<app:package a:IsReferenceParameter="true" xmlns:app="http://www.myaddress.com/app.xsd">
          <app:subpackage1 id="57bab31f-2ca5-446d-8aef-29638073aa4d">
          </app:subpackage1>
          <app:subpackage2 id="f1ea25ba-413a-48b9-b5c0-f1bc5b716e5b">
          </app:subpackage2>
        </app:package>
        <a:To s:mustUnderstand="1">urn:EchoService</a:To>
      </s:Header>
      <s:Body>
        <Echo xmlns="http://tempuri.org/">
          <echoBack>Testing</echoBack>
        </Echo>
      </s:Body>
    </s:Envelope>

    I did narrow the problem down to another problem pre-XPath use. When I execute the following code:

    int packageIndex = message.Headers.FindHeader("package","http://www.myaddress.com/app.xsd");

    I get a result of -1. However, if I execute the following:

    message = Message.CreateMessage(XmlReader.Create(new StringReader(message.ToString())), 1000000, message.Headers.MessageVersion);
    int packageIndex = message.Headers.FindHeader("package","http://www.myaddress.com/app.xsd");

    Also, if I execute the following on the original message (without executing Message.CreateMessage) I also get 3:

    int packageIndex = message.Headers.FindHeader("app:package","");

    However, if I try to get a reader *suing GetReaderAtHeader(packageIndex) at header 3 via this method (not specifying the namespace), and use that to create an XPathDocument, none of my XPath queries resolve because the reader does not have namespace information. If I use the Message.CreateMessage workaround, and create a reader for header 3 from that message, all of my XPath queries resolve. Does that help?

    Wednesday, July 19, 2006 12:44 AM
  • OK.  I think we're homing in on the issue.  Off the top of my head, I'd say either the custom header's OnWriteXXX implementations have a bug, or the buffering process does.

    Do you have any custom channels on the stack that add this header?  What encoding/transport are you using?  Have you tried turning off logging/tracing?

    Somehow the localname of the header has become "app:package".  This could either be a bug in the product (calling Name instead of LocalName on the reader), or a bug in the header implementation.  You only get a BufferedMessage if you are using something that needs a copy of the message (like logging), so let's try turning that off and see if we can rule that out.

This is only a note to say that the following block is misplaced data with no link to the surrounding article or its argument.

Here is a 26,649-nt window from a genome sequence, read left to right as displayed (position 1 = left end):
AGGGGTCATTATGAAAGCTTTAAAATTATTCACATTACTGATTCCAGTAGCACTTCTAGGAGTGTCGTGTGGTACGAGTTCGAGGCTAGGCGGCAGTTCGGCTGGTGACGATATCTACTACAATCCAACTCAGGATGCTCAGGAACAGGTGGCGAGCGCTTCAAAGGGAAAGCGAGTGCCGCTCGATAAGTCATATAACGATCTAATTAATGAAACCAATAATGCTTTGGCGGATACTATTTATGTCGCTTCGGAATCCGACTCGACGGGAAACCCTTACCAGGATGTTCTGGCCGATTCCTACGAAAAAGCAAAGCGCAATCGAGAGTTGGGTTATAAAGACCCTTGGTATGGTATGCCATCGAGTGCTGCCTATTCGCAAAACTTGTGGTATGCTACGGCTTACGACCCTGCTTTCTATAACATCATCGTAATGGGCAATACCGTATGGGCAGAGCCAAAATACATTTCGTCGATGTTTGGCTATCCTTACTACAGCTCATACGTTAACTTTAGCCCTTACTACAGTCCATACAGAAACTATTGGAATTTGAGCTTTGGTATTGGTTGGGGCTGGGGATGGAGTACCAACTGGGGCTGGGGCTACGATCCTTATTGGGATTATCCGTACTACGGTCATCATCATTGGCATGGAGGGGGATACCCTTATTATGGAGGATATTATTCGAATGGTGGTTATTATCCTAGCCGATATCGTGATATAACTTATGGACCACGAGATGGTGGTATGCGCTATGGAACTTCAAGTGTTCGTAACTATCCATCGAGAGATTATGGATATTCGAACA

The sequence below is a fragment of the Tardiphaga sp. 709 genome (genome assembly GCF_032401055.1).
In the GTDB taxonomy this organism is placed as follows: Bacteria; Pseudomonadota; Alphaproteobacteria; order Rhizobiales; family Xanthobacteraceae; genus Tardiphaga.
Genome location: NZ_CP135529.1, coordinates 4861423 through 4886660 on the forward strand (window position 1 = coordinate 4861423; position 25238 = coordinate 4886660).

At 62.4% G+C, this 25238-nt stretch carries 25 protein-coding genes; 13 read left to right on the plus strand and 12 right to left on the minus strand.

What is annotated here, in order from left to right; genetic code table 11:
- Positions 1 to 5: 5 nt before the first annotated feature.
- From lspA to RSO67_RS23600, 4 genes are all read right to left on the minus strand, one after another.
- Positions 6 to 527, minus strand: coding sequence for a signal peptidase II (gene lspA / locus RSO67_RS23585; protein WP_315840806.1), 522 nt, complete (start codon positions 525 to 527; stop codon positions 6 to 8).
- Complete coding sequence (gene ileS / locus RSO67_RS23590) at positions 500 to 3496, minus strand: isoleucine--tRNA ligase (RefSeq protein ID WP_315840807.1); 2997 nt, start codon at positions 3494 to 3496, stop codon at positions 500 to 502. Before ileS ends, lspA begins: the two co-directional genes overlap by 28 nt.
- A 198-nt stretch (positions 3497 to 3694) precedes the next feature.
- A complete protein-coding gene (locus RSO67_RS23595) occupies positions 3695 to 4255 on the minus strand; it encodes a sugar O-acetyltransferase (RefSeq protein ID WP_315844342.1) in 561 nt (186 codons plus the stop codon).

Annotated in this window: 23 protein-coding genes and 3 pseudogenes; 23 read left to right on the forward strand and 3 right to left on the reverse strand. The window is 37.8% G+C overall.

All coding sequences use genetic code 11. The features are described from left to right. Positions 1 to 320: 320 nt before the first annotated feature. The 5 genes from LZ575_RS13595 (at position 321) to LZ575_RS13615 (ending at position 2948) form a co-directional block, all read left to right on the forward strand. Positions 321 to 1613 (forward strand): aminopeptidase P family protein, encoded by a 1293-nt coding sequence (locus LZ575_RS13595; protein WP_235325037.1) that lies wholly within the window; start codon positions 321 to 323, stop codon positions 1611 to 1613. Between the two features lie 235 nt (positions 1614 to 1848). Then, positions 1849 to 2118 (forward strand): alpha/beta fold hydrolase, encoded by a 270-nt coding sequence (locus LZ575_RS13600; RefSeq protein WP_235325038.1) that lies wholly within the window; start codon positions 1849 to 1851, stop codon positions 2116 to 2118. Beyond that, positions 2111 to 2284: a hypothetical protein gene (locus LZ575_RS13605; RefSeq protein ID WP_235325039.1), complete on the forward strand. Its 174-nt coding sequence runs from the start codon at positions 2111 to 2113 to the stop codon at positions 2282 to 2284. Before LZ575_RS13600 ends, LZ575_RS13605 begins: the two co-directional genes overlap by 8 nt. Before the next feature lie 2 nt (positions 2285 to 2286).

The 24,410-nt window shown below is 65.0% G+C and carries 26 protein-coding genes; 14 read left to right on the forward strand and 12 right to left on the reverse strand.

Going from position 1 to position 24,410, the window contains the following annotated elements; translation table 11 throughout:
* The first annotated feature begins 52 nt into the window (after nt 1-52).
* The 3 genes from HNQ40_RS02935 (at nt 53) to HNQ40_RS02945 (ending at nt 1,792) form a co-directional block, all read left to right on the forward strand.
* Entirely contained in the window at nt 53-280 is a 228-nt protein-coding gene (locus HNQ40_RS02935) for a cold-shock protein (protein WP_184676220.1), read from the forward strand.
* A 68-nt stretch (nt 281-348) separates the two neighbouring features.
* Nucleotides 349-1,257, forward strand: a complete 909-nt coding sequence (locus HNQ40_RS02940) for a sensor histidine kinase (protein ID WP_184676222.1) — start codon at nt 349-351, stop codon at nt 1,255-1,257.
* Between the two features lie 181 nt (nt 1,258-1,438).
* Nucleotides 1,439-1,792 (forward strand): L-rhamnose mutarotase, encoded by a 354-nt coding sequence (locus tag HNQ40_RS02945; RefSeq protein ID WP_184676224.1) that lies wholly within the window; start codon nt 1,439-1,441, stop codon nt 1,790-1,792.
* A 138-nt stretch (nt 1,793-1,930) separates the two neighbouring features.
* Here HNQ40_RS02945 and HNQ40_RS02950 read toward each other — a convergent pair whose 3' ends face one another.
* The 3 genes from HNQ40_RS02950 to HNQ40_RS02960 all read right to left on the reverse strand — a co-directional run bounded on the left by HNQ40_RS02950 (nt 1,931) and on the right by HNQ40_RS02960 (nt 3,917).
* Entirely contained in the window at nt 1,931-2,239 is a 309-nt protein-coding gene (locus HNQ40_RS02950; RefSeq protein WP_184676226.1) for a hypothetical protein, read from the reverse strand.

Also check the implementation of your custom header.  The "Name" property is actually the local name, so if you're using a QName for this it could be the problem.  Also, if you override OnWriteStartHeader make sure you're calling the WriteStartElement overload with 3 arguments (assuming you want to use a specific prefix).

    If none of this issues turn out to be the problem please send me your full binding and any configuration and I'll try to replicate the issue locally.

    Wednesday, July 19, 2006 5:40 PM
  • No custom channels on the stack that add this header. The header is added by the client via a MessageInspector. I'm using Binary Encoding with a Named Pipe Transport. I do not have logging or tracing turned on.

    Now, since I don't have logging or tracing turned on, is there anything else that would give me a BufferedMessage instance? This could be a separate problem (or not) but if I resolve it this way at least its a temp fix. 

    What I'm writing is a SOAP intermediary, so I am receiving the message in a blind fashion; the intermediary doesn't care who the message is from or what its structured like. It only cares that certain header information exists. To accomplish this, the service is using a contract that has a catch all method whose Action is '*'. In addition, the ServiceBehavior has AddressFilterMode set to Any.

    Although the local name/QName comment could be something, it shouldn't be since it works in the StreamedMessage case. I do have something that may help, however. If I walkthrough the SOAP intermediaries execution, and I drill down through the BufferedMessage object through the Locals watch, I notice something strange. By going to message.Headers.Non-public Members.headers[3] (My header), I'm able to see that the debugger is catching InvalidCastExceptions at both the MessageHeader and ReadableHeader properties, with the detail of "Unable to cast object of type 'HeaderInfo' to type 'System.ServiceModel.Channels.MessageHeader'." on the MessageHeader property. If this doesn't help, I can send you whatever you need.